Louie is one of our feline patients. He is 13 years old and was brought to us when his owner noted that he seemed to be breathing differently at home. He was breathing at a faster rate than normal and with an increased effort. When we took chest x-rays of Louie, there was fluid seen in his chest, surrounding his lungs and compressing them making it harder for him to breath. The two most common causes of fluid in the chest in cats are a heart condition or a lung condition (most notably, cancer). Due to the fluid in his chest, it was difficult to tell if Louie had any masses in his chest and his heart was hard to see as well. Using a small needle and syringe, we were able to draw a lot of fluid off of Louie’s chest to help him breathe much more easily and we recommended that Louie have an ultrasound performed on his heart to evaluate it for disease. An ultrasound of the heart is known as an echocardiogram and Louie’s was performed by our internist Dr. Hopper (who also does most of our abdominal ultrasounds as well).

Louie’s echocardiogram revealed that he did, in fact, have a condition affecting his heart that had caused fluid to build up in his chest. Dr. Hopper suggested a course of medications for Louie to help his heart function better and Louie has been doing very well since his diagnosis last August. He is on a number of different medicines to help his heart function and prevent the fluid from building up in his chest again but he is handling them like a champ. We will continue to watch Louie closely as this is not a curable disease but we will help his owners keep him comfortable and doing well for as long as possible. Keep up the great work Louie!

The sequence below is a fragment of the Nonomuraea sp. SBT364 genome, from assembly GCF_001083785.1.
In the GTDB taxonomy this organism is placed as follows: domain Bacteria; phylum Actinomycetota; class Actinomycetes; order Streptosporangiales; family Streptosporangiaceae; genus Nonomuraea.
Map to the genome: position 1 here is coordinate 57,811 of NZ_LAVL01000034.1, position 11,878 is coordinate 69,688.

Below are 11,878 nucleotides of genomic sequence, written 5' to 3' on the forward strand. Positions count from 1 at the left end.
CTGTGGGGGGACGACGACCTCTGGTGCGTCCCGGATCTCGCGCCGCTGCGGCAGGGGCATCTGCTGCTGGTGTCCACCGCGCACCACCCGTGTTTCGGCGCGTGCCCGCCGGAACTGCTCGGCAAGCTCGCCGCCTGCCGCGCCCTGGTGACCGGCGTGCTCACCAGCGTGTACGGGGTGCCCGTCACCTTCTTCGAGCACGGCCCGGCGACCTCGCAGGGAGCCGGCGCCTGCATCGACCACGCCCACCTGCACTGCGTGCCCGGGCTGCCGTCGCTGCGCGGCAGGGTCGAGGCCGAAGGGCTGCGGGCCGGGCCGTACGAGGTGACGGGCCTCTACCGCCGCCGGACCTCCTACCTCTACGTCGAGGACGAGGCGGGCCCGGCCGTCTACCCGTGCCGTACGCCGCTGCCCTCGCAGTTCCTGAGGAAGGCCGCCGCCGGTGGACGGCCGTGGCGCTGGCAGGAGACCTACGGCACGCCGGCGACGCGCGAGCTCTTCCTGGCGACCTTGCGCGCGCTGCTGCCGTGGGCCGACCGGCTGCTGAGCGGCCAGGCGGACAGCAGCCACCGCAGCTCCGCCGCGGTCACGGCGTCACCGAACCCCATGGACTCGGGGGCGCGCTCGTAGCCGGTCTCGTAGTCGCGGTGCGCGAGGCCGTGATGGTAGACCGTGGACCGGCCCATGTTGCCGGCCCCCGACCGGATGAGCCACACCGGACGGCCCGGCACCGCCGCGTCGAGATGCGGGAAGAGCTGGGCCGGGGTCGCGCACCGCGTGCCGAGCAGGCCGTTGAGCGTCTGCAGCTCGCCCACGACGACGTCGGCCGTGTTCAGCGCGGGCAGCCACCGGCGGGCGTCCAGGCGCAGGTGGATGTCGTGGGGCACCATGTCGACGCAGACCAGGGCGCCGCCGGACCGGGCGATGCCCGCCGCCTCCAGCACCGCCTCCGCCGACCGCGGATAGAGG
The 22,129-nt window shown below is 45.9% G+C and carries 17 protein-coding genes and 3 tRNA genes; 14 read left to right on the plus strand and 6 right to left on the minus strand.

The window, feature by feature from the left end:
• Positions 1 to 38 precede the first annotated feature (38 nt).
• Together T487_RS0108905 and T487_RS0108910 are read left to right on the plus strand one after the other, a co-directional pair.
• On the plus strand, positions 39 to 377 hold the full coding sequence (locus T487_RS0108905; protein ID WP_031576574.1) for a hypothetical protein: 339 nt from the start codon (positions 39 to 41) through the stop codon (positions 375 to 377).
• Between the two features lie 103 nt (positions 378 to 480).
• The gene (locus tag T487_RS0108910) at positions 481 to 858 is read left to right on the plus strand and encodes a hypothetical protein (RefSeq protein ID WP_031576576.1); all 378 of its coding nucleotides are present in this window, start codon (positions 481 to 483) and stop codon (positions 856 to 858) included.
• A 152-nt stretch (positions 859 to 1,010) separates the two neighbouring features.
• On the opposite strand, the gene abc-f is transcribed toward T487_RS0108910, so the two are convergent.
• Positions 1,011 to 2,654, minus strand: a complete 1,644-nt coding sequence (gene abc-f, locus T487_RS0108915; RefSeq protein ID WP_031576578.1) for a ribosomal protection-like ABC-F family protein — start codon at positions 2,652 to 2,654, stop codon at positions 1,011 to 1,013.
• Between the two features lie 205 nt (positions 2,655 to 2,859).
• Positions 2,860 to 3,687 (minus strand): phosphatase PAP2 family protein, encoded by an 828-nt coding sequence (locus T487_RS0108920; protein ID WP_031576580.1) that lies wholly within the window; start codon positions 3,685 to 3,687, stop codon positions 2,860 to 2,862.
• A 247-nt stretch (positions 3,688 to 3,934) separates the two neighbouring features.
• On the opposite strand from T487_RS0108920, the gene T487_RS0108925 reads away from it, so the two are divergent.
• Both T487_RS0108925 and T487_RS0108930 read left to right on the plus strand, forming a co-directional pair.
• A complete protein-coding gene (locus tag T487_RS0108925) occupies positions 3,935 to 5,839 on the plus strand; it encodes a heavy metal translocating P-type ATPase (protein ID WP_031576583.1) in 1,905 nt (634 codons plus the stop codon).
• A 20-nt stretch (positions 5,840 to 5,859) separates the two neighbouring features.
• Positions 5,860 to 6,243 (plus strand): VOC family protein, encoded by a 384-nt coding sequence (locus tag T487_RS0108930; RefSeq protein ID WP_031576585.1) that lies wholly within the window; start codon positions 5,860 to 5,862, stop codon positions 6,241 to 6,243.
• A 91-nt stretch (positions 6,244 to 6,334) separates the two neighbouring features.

Any changes in your pets breathing are important to investigate. There are a number of conditions in both cats and dogs that can alter the way that they breathe and may cause them to breath faster than normal or with more effort than normal. It’s particularly important if these changes are noted when your pet is at rest at home.

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